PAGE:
By Andy Christian Castillo
Dear Mr. Castillo.
That’s the way an inmate started his letter to me. The rest wasn’t so polite. The rest was filled with how I violated his trust — betrayed, is what he said. And you know what? He was right. I had.
I published words that made his life a lot harder than it already was. I brought attention to his past, which he would rather forget.
And I felt like lower than a cockroach.
How do you respond to a letter like that? How do you make it all better?
You can’t, that’s how — you take back print.
Tonight, I’m sitting in candlelight, reflecting on my day, thinking about what I could have done differently, or what I would have done differently had I known what I know now.
The clock ticks gently on the wall. Wind sifts in through the window, rustling the curtains. A car passes, disrupting the silence, but not the thick blackness, which envelops everything unprotected by candlelight.
And yet, even in this quiet — this overwhelming peace, I feel distraught.
It’s like this phantom is hanging over me. Telling me that I messed up. I screwed up. I’m not good enough, or I’m too brash, too forthright, too inconsiderate. But, how was I to know? No one told me that there was information in his past that could have repercussions on the present.
No one told me the severity of his actions in light of his current situation.
Earlier, I was driving through McDonalds, because I didn’t have time to eat a real lunch — I know, poor excuse.
While sitting in line, waiting for the crackly voice to ask what I wanted, I felt this wash of peace over me, like a wave. Before that, I felt so miserable. But then, I heard this tiny voice telling me that I was loved, regardless of what I did to mess up.
After that, I started to live in the present, for a little while at least. The past didn`t seem so haunting. Of course, all of that passed. But, I was granted a brief respite.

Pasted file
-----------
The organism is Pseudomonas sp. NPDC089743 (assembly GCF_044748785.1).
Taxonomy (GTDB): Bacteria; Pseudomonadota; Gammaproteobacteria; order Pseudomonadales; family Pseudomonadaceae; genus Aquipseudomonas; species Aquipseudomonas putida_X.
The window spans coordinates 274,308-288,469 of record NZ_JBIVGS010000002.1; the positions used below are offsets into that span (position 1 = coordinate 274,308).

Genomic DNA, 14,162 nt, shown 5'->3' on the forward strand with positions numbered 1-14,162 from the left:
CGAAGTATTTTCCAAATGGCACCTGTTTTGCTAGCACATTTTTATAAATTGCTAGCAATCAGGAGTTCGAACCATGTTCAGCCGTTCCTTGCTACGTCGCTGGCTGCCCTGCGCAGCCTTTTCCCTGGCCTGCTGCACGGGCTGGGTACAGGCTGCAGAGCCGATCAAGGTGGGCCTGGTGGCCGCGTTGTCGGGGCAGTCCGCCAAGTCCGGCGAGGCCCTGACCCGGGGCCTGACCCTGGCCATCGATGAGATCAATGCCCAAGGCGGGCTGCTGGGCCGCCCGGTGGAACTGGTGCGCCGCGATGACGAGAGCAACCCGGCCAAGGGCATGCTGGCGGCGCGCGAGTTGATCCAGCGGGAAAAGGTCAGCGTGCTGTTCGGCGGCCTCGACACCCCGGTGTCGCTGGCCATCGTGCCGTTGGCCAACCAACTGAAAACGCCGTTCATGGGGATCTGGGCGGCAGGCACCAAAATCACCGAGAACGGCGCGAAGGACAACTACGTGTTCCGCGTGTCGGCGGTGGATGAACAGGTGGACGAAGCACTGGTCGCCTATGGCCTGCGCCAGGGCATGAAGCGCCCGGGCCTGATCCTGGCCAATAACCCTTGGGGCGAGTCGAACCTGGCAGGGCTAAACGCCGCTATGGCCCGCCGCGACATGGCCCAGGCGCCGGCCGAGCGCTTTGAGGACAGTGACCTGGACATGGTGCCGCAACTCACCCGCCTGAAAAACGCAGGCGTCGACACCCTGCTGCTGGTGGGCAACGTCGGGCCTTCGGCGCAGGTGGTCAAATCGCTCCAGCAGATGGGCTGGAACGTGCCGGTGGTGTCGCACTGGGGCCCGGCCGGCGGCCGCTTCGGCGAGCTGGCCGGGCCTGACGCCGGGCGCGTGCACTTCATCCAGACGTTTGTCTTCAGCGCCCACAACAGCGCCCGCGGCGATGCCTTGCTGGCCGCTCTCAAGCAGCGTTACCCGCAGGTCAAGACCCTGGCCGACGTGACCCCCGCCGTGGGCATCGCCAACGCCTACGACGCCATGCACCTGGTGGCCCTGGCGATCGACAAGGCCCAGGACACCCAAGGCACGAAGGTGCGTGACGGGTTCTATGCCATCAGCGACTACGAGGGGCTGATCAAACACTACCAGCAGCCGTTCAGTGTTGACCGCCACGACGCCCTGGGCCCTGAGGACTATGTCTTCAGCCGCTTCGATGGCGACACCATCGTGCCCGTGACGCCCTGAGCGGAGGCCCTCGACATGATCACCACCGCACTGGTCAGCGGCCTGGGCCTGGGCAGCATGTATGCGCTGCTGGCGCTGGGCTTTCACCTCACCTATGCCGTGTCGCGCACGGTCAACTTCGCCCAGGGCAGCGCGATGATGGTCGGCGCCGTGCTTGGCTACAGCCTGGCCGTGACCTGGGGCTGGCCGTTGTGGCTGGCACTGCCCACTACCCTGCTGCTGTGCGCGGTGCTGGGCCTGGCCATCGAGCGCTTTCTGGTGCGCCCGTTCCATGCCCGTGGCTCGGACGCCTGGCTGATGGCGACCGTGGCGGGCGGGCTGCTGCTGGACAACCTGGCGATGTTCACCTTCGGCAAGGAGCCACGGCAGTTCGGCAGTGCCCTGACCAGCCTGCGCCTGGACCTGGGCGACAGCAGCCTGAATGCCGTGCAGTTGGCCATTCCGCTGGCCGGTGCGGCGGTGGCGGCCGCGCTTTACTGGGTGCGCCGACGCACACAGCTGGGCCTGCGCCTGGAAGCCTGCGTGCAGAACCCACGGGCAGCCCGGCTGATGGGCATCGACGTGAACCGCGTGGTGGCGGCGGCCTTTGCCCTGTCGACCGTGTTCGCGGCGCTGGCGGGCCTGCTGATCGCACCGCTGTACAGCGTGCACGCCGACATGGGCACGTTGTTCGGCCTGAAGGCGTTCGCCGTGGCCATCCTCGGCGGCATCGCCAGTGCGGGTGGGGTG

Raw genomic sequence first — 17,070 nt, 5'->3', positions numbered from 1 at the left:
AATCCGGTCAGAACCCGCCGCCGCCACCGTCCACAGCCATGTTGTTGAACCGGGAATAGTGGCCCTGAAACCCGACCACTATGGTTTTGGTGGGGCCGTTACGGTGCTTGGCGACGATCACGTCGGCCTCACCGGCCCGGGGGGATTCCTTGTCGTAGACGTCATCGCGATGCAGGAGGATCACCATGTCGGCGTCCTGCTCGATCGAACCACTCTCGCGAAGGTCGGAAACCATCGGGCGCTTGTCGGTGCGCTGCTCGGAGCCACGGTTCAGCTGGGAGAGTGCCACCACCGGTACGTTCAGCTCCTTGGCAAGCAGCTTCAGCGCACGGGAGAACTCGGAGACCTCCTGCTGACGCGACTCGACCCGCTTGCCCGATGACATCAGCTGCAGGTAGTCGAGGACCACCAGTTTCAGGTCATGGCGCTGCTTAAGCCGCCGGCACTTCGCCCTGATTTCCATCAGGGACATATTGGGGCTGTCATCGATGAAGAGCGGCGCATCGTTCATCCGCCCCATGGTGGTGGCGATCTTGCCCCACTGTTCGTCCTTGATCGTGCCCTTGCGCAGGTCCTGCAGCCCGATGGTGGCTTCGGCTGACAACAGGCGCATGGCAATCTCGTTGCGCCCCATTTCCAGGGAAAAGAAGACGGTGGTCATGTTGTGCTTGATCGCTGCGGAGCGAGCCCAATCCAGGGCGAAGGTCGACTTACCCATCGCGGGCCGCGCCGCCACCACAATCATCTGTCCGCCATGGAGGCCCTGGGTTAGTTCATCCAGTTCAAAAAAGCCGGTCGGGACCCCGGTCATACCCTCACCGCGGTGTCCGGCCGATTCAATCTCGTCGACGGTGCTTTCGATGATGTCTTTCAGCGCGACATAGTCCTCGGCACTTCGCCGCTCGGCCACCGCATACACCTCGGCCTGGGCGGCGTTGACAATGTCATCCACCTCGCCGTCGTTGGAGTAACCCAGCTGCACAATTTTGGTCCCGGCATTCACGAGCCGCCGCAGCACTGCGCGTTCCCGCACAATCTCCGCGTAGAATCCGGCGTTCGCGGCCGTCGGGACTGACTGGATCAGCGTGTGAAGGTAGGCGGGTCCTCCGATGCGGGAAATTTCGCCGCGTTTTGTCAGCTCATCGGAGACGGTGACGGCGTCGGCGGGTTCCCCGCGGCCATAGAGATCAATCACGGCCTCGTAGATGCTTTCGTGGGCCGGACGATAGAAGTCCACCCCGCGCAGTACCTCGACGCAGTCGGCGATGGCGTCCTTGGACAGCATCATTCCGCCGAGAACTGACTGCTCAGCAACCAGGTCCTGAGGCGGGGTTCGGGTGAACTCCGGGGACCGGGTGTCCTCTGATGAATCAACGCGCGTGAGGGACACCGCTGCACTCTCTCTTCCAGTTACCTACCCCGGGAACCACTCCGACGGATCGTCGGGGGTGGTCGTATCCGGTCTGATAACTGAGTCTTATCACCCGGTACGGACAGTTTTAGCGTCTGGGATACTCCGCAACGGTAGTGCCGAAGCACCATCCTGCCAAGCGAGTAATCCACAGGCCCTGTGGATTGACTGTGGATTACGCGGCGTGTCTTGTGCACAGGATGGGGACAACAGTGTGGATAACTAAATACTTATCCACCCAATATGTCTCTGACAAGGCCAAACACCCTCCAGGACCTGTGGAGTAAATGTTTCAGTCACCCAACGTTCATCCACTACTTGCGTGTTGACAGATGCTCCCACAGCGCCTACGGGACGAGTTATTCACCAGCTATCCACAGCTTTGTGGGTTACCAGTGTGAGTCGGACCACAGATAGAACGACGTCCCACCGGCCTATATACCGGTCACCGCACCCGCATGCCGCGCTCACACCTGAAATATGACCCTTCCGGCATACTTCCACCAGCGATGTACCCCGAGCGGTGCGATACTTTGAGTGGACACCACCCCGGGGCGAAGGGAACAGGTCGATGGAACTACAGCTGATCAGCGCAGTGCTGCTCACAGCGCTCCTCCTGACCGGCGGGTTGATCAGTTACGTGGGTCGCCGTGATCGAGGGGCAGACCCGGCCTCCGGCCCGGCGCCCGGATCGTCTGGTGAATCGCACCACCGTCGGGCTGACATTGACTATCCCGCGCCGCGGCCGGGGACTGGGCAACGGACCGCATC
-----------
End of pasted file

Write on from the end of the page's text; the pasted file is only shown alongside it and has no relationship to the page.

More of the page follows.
That feeling of being loved by an incomprehensible being has stayed with me today. And before that, for years.
The good thing about life is that you have a choice about how to respond to circumstances. I can choose how to respond to bad things, just as I can choose how respond to bad things.
In the same way, this inmate had a choice about how to respond to his present circumstances. And he chose to write me an unpleasant letter. From his perspective, I understand that I must seem like a villain. However, I did nothing other than report the facts (of course, that doesn’t make me feel any better).
Regardless, he still has a choice — as do I, about how to respond next.
He can choose what he will do next. His past doesn’t define him, just as it doesn’t define anyone. He is loved just as much as I am, by a God who looks past human errors, straight to the heart. That’s not to say that human institutions of punishment shouldn’t be enacted — of course they should be. But, God doesn’t judge worth based on those institutions.
And God also doesn’t care what other people think of me. The love of God isn’t dependent on that. It’s dependent on God, who is unchanging.
And in light of that, no darkness can overcome me — no matter how thick it is.
Andy Christian Castillo is the Founder of Ver・ism(s). He is a military veteran and student at the University of Massachusetts Amherst, pursuing a degree in English. In his free time, he plays music, writes poetry, gallivants around the world, climbs mountains and runs through the pouring rain.